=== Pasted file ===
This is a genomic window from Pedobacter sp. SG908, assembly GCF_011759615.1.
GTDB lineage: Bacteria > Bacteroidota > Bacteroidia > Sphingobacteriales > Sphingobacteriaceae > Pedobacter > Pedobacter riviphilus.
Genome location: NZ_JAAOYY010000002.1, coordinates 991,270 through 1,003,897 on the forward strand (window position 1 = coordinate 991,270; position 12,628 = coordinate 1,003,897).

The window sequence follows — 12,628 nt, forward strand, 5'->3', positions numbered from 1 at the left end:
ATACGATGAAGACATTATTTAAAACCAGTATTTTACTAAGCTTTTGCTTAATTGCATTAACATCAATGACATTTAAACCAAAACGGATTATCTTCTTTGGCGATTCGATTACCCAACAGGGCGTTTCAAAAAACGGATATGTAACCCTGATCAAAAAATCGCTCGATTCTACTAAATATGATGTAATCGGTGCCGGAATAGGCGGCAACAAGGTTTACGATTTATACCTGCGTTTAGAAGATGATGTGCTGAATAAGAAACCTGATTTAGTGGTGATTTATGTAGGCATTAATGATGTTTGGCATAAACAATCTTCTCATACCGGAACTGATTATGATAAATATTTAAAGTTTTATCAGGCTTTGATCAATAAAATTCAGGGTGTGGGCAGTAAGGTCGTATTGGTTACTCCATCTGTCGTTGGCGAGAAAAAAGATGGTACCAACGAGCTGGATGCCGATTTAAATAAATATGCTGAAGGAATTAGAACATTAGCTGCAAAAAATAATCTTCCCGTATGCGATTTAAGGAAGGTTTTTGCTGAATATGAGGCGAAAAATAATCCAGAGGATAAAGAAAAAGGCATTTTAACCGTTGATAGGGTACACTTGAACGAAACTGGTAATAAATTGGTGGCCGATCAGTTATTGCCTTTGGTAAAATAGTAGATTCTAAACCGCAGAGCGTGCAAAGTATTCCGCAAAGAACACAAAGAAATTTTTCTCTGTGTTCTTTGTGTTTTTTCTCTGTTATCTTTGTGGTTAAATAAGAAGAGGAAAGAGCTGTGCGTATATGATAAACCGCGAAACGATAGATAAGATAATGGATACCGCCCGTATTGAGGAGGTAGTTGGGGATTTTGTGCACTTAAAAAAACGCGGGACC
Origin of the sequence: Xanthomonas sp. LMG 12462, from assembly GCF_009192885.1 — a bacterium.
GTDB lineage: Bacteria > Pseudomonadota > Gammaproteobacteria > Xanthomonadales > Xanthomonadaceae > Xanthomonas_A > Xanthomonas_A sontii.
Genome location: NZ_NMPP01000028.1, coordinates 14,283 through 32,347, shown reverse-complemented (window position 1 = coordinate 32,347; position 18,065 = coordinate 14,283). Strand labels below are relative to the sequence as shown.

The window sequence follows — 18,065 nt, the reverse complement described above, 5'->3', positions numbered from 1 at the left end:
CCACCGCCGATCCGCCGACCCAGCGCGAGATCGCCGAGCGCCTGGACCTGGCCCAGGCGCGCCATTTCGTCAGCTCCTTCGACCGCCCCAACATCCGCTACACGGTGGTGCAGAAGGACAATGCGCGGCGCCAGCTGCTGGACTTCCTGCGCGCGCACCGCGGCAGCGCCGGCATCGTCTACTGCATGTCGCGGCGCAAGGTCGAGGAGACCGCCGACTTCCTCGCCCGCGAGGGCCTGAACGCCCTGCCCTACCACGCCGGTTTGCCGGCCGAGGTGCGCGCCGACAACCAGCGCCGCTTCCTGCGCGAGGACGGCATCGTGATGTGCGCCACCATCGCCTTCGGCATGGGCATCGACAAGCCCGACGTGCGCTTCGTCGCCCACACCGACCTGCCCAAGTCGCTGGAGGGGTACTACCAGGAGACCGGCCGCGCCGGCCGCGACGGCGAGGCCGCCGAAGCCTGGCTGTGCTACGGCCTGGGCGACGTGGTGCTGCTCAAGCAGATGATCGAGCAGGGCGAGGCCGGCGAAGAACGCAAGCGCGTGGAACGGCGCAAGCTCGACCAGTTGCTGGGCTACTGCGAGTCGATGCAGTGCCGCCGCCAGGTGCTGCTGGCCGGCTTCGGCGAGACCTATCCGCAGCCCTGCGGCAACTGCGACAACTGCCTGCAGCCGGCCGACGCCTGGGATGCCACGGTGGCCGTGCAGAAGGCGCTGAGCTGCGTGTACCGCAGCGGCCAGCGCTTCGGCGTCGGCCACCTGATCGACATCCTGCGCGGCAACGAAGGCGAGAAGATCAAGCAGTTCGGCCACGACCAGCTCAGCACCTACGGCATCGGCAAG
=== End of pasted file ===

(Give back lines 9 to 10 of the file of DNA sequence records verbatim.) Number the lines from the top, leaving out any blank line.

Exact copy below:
The window sequence follows — 18,065 nt, the reverse complement described above, 5'->3', positions numbered from 1 at the left end:
CCACCGCCGATCCGCCGACCCAGCGCGAGATCGCCGAGCGCCTGGACCTGGCCCAGGCGCGCCATTTCGTCAGCTCCTTCGACCGCCCCAACATCCGCTACACGGTGGTGCAGAAGGACAATGCGCGGCGCCAGCTGCTGGACTTCCTGCGCGCGCACCGCGGCAGCGCCGGCATCGTCTACTGCATGTCGCGGCGCAAGGTCGAGGAGACCGCCGACTTCCTCGCCCGCGAGGGCCTGAACGCCCTGCCCTACCACGCCGGTTTGCCGGCCGAGGTGCGCGCCGACAACCAGCGCCGCTTCCTGCGCGAGGACGGCATCGTGATGTGCGCCACCATCGCCTTCGGCATGGGCATCGACAAGCCCGACGTGCGCTTCGTCGCCCACACCGACCTGCCCAAGTCGCTGGAGGGGTACTACCAGGAGACCGGCCGCGCCGGCCGCGACGGCGAGGCCGCCGAAGCCTGGCTGTGCTACGGCCTGGGCGACGTGGTGCTGCTCAAGCAGATGATCGAGCAGGGCGAGGCCGGCGAAGAACGCAAGCGCGTGGAACGGCGCAAGCTCGACCAGTTGCTGGGCTACTGCGAGTCGATGCAGTGCCGCCGCCAGGTGCTGCTGGCCGGCTTCGGCGAGACCTATCCGCAGCCCTGCGGCAACTGCGACAACTGCCTGCAGCCGGCCGACGCCTGGGATGCCACGGTGGCCGTGCAGAAGGCGCTGAGCTGCGTGTACCGCAGCGGCCAGCGCTTCGGCGTCGGCCACCTGATCGACATCCTGCGCGGCAACGAAGGCGAGAAGATCAAGCAGTTCGGCCACGACCAGCTCAGCACCTACGGCATCGGCAAG